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My Take on the 2024 Carter School Graduate Student Symposium

I view a Master's Degree in Peace and Justice as a tool for challenging and reshaping the dominant narratives in peacebuilding, which often reflect Western imperialist perspectives. My research focuses on decolonizing human rights and ethical dilemmas in insurgency, aiming to dismantle power structures that exclude voices from the global south in Western-dominated discussions. Criticizing existing peacebuilding norms is not about dismissing my degree but about pushing the field to be more inclusive and reflective of diverse perspectives, ultimately contributing to more effective and equitable peacebuilding efforts.

I applied to present at the 2024 Carter School Graduate Student Research Symposium at George Mason University in Arlington, Virginia, aiming to broaden the conversation on decolonial peacebuilding discourse within the US academic community. The Jimmy and Rosalynn Carter School for Peace and Conflict Resolution at George Mason University is renowned for its excellence, which amplifies the significance of participating in this symposium.

Out of 40 graduate students from universities in the United States and abroad, I was selected to present as part of a panel on Colonization and Decolonization in Peace and Conflict. My paper, titled “Beyond Violence: Decolonizing Human Rights and Ethical Dilemmas of Insurgency in West Papua,” was one of three panel presentations.

The 10-page unpublished paper investigates how the discourse on ethics and human rights abuses has historically been employed to deny the rights of marginalized groups. In this case, I argue that the armed insurgency movement in West Papua, despite its perceived inclination towards violence, might serve as an inquiry into the systemic oppression perpetuated by the democratic institutions. In this context, labeling the West Papua insurgency as 'terrorist,' accusing them of human rights abuses, and questioning the ethics of their insurgency—rather than scrutinizing the systemic oppression of the Indonesian government—only exacerbates the multifaceted discrimination and injustice against the Papuans.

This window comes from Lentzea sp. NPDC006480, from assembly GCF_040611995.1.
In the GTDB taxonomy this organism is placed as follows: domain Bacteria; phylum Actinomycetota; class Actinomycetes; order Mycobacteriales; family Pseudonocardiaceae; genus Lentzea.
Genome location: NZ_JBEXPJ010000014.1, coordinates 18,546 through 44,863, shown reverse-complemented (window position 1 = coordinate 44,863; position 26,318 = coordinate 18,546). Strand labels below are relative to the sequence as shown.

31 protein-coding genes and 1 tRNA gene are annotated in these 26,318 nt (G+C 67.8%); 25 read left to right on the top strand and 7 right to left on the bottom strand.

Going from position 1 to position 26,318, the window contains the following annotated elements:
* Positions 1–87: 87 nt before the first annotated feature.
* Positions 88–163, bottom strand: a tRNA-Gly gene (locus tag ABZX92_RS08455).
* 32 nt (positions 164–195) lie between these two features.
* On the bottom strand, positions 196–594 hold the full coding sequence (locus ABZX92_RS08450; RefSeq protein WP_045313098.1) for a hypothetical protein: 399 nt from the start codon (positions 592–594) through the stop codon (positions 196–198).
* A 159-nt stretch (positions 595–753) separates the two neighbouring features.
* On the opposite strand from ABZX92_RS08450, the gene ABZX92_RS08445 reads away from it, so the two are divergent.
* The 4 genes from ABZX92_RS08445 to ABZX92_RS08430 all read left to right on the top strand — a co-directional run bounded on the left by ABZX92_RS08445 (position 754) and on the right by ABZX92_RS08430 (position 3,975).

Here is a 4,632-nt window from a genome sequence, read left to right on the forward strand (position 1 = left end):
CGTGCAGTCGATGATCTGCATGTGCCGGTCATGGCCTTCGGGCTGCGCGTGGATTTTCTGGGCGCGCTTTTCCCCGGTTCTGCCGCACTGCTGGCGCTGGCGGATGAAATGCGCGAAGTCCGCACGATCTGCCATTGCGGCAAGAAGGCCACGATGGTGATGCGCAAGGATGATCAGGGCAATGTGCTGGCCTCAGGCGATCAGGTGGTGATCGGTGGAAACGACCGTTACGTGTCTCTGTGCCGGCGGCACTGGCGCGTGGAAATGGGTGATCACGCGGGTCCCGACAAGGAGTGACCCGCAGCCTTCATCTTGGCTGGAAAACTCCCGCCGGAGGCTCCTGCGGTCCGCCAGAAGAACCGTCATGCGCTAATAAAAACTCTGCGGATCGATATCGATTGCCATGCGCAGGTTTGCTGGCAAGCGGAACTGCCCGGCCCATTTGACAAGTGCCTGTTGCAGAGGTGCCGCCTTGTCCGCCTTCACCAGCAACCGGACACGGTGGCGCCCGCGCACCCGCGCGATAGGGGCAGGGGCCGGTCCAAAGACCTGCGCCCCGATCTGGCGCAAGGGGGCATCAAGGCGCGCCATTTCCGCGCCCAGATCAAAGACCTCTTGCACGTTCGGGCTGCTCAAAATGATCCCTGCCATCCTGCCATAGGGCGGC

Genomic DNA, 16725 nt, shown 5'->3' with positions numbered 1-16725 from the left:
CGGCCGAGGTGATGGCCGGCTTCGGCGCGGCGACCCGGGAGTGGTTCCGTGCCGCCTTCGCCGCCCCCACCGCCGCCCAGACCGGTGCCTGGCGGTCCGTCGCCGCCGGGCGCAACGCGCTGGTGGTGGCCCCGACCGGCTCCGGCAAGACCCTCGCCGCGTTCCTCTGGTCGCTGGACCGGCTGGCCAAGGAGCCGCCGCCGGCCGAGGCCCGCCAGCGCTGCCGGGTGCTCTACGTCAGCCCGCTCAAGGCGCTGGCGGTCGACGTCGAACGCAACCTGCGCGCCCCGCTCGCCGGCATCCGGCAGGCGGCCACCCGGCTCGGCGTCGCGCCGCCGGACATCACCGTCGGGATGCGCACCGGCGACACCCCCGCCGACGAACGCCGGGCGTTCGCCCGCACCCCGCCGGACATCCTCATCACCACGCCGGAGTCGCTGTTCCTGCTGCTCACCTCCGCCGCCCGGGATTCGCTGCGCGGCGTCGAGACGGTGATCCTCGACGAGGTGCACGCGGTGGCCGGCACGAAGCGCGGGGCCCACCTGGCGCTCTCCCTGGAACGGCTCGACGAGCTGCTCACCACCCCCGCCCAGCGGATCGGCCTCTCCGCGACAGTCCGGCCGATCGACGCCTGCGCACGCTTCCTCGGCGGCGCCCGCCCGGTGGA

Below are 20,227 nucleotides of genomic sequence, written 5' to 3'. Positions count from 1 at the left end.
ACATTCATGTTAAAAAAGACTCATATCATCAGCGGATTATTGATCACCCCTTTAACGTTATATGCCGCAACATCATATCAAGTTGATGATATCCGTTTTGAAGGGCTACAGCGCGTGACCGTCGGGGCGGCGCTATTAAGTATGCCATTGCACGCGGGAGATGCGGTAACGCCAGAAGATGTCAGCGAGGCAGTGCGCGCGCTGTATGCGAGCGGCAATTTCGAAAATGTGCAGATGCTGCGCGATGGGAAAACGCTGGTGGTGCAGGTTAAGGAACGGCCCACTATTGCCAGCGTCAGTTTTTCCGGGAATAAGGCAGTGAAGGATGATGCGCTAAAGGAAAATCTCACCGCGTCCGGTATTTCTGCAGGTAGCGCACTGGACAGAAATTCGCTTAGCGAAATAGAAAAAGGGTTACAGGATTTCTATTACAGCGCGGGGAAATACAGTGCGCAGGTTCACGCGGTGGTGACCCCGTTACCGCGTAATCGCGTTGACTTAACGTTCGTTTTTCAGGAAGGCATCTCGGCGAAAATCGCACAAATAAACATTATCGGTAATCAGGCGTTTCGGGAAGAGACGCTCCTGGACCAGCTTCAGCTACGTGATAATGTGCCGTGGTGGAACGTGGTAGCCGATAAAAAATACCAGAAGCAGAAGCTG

“What are we supposed to do to decolonize human rights and ethics?”

“Moving forward, what are you going to do with your Master’s Degree in Peace and Justice?”

I was asked such questions during the panel discussion. It made me ponder the relevance of starting academic debates in today's global peacebuilding efforts. However, Professor Susan Allen from the Jimmy and Rosalynn Carter School for Peace and Conflict Resolution provided a reassuring perspective, stating that such debates should be seen as the first step toward a more feasible solution. This encouragement bolstered my confidence. Drawing from my Indonesian roots, I aspire to bring Western academia's attention to the challenges faced by the Global South. By emphasizing the often-overlooked contributions and insights from Global South regions, I aim to cultivate a more comprehensive and effective global peacebuilding framework that considers the diverse experiences and needs of all nations. This perspective is particularly vital for the United States academic landscape, enriching the discourse on peacebuilding with alternative viewpoints and strategies not traditionally considered in Western-centric approaches. 

Attending the symposium and witnessing other peace scholars present their papers inspired me to initiate a connection between peace scholars at the University of San Diego and those in the DC area (George Mason University, American University, Georgetown University, George Washington University), as well as other peace programs across the US (e.g., Notre Dame University, Kent State University, among others). I believe that the Joan B. Kroc School of Peace and Justice at the University of San Diego, while an exceptional program, is relatively isolated compared to its East Coast counterparts. Being the only major peace program on the West Coast, it may have fewer opportunities for collaboration and networking with similar programs, potentially limiting exposure to diverse perspectives and approaches in peace and conflict studies. Therefore, the idea of establishing a community of Peace Scholars across the US academic landscape is crucial. However, I recognize that turning this vision into reality will be challenging. Hopefully, my participation in the symposium has helped raise awareness of the Kroc School at the University of San Diego among scholars across the US.

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